“I was just praying for Shane when I saw him go up there,” said Hogan. “I didn’t know if the Undertaker was going to be there to get hit with that impact, or if he was going to get out of the way, and that’s a heck of a choice to make. You see those tables when they come apart. There are no pads, no buildup, there is just plywood, beaver wood tables, and they go right through it.
“I saw Vince [McMahon]’s back once when he fell about halfway up – I think Stone Cold ran his head in the cage and Vince went backwards, and his whole back and legs and butt turned purple. Shane was up twice as high, and I was just praying for him.”
The fearlessness of the McMahon family also reminded Hogan of Vince McMahon’s leg drop off a ladder–onto Hogan on a table–at WrestleMania 19.
“Vince is a crazy man,” said Hogan. “I saw the blood in his eyes and he scared me a little bit. I didn’t know if he could see me down there.”
Hogan also praised the work of the Undertaker. He remains in awe that the two wrestled at the 1991 Survivor Series, and the Undertaker is still as talented as ever twenty-five years later.
“The Undertaker just keeps coming,” remarked Hogan. “I don’t know what he’s made of. That cell he just climbed in is very, very unforgiving. If you just accidentally stick your pinky through the cage in the wrong way, you’ll break your finger. He’s amazing, and he’s going to do this as long as he wants.”
Sting was the face of World Championship Wrestling during the 1990s, so it was only fitting that he and Hollywood Hogan put together an unforgettable feud in the late 90’s. Hogan was grateful to see his friend inducted into the Hall of Fame.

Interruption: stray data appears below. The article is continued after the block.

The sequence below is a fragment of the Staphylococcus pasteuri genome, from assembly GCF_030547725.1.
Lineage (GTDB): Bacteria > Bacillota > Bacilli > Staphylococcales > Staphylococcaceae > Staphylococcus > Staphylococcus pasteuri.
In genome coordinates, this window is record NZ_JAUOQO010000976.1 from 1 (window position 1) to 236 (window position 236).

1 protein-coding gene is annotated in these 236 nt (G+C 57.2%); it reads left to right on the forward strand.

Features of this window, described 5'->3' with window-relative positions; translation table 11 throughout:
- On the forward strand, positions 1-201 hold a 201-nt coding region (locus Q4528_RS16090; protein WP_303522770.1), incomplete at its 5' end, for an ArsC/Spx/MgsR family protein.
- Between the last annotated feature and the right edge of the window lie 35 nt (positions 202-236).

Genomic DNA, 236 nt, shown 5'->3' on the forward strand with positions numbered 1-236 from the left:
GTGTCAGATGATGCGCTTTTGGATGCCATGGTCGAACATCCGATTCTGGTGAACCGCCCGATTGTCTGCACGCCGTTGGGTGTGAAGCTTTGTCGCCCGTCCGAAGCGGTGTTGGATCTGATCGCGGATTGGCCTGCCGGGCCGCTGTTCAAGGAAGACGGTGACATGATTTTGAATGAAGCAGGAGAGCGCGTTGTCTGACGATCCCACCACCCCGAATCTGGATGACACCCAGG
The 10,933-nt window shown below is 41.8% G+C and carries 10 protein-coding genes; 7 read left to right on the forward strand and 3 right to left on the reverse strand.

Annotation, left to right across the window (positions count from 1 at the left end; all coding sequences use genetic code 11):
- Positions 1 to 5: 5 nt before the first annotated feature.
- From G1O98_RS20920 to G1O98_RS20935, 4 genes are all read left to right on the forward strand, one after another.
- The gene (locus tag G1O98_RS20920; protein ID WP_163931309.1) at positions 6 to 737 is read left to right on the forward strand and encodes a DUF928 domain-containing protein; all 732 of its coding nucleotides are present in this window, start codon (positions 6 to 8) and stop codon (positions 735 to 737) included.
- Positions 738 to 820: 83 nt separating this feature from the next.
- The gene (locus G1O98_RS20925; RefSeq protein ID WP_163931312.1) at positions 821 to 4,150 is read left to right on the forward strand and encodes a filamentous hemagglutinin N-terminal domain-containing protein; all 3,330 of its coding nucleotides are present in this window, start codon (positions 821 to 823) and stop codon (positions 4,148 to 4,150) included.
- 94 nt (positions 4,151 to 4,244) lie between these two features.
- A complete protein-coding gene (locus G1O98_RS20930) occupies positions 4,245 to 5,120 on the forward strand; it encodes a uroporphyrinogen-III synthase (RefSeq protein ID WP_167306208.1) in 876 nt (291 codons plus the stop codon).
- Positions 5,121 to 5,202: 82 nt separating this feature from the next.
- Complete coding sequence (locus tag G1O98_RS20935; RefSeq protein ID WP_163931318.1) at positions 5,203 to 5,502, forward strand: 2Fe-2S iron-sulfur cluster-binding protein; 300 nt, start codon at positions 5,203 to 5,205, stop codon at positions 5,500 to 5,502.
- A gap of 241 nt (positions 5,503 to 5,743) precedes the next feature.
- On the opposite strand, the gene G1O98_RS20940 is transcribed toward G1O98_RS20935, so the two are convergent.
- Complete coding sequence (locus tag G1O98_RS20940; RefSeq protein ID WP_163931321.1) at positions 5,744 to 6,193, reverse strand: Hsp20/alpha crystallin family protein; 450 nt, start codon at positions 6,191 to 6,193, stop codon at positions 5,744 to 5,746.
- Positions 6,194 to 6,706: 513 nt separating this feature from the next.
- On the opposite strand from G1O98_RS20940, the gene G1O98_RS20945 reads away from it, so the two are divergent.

“I’ve already sent him my thoughts, and I’m excited to see him in the Hall of Fame,” said Hogan. “When we wrestled, every time I would see him, I’d always tell him, ‘You don’t know how good you really are.’ When he was on top of the world, he was still so humble but still so great. Every time I would get in the ring with him, it was so easy it was just ridiculous. I can’t even explain how easy he was to work with, and it was so much fun working him.”
Hogan thought the show was a success, and only reinforced the popularity of the WWE.
“These big shows come off once in a while,” said Hogan. “The last one like this was WrestleMania III, and that was thirty years ago. It was amazing to see how strong the WWE is, and see the following. It is mindboggling to see a monster crowd that big. It was just a huge success, and shows you how strong and powerful the brand is when you see that building full with all that energy.”
Although his legal matters are nearly finished, Hogan remained mum on whether he would be present for WrestleMania 33
“Never say never,” said Hogan.
Justin Barrasso can reached at JBarrasso@gmail.com. Follow him on Twitter @JustinBarrasso.